A rivalry game, one where I expect Gonzaga to be favored on the road. I think I like Washington here. I don’t fully trust Gonzaga’s guard play at this point in the season, and if anyone remembers the way that the Washington-Baylor game ended the first week of the season, Isaiah Stewart completely dominated Baylor’s frontline down the stretch. I can see that happening again, considering just how much Gonzaga relies on running offense through their posts.

PICKS: I think Washington will win, so getting the Huskies on the money line at +125 would be nice.

FLORIDA at No. 24 BUTLER, Sat. 12:00 p.m.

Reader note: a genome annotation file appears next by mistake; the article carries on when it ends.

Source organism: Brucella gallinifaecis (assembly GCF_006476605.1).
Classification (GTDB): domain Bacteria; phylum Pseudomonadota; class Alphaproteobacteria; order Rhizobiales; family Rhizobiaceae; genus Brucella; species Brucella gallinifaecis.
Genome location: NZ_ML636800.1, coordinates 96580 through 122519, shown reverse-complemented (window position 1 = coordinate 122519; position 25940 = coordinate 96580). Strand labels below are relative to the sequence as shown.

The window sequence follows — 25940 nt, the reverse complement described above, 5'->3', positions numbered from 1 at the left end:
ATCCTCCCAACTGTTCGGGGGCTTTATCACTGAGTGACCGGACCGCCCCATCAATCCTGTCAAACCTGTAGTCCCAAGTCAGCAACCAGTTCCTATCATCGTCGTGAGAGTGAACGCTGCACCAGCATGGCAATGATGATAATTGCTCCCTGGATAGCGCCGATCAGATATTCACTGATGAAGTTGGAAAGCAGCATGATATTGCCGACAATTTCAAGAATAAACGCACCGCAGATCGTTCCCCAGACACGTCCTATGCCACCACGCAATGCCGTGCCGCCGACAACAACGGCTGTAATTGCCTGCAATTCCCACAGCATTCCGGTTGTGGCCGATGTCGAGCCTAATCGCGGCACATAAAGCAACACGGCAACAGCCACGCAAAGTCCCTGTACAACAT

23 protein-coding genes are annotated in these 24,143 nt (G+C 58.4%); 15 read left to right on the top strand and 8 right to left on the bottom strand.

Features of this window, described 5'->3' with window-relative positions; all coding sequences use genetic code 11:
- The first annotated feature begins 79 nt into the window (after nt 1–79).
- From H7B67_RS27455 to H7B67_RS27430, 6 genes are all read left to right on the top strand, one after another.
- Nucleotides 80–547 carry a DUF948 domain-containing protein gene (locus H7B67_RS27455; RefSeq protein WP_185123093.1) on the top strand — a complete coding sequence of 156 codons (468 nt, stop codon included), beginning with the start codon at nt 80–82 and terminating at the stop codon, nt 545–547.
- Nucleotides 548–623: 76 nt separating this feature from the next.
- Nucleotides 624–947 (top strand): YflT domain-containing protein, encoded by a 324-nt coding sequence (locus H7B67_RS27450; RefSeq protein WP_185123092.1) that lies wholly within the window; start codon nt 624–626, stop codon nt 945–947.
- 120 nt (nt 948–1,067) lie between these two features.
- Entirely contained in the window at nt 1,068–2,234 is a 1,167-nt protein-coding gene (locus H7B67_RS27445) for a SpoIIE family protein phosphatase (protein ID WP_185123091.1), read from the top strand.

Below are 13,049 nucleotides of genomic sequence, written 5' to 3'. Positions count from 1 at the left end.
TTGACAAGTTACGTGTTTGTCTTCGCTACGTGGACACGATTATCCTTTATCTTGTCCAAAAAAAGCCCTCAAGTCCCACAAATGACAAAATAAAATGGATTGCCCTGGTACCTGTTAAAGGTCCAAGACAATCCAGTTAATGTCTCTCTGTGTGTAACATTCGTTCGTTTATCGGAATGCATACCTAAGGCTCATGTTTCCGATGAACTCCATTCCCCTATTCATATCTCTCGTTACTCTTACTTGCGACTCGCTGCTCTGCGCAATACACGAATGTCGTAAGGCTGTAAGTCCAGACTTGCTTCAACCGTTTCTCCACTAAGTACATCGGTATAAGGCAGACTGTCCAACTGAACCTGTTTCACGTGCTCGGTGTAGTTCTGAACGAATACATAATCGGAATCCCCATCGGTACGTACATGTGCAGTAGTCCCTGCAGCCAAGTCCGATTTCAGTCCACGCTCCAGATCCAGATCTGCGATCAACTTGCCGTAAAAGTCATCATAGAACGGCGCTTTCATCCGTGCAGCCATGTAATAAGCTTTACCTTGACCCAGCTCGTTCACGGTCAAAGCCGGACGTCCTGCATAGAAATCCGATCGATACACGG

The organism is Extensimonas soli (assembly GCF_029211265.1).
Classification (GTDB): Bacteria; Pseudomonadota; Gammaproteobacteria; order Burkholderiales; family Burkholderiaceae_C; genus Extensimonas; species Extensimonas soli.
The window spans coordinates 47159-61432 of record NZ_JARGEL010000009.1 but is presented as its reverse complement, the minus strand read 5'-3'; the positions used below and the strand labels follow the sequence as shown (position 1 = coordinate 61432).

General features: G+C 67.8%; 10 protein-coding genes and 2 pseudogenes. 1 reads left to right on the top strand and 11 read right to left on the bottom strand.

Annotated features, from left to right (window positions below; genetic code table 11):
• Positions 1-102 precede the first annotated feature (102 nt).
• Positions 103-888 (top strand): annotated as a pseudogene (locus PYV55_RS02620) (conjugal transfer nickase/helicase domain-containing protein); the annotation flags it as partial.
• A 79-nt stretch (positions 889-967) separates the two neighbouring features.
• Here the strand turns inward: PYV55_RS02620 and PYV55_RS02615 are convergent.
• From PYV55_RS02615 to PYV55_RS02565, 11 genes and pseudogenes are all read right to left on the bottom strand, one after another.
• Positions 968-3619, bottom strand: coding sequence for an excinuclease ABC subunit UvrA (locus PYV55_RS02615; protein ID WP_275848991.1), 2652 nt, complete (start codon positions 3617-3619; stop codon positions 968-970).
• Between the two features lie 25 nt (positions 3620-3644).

• KENPOM: Butler 63, Florida 57
  • TICKETS: Click here

We’ve been betting Butler this season because the Bulldogs have been undervalued by the market all year. But now that they have that number next to their name and coming off of a really impressive win at Ole Miss, I think our chance to be all in on this team may have come to an end.

I also think that six points is a lot in this matchup, which I expect to be really low-scoring. The Gators can defend, are good at running teams off of the three-point line and can’t make threes themselves. They have a number of guards they can throw at Kamar Baldwin and have shown no desire to play fast at all this season. Butler is 348th in average possession length offensively.

PICKS: Let’s see where the total opens, but if it’s in the low-to-mid 120s, I think the under is the play in this game.

No. 20 COLORADO at No. 2 KANSAS, Sat. 7:00 p.m.

  • KENPOM: Kansas 73, Colorado 65
  • TICKETS: Click here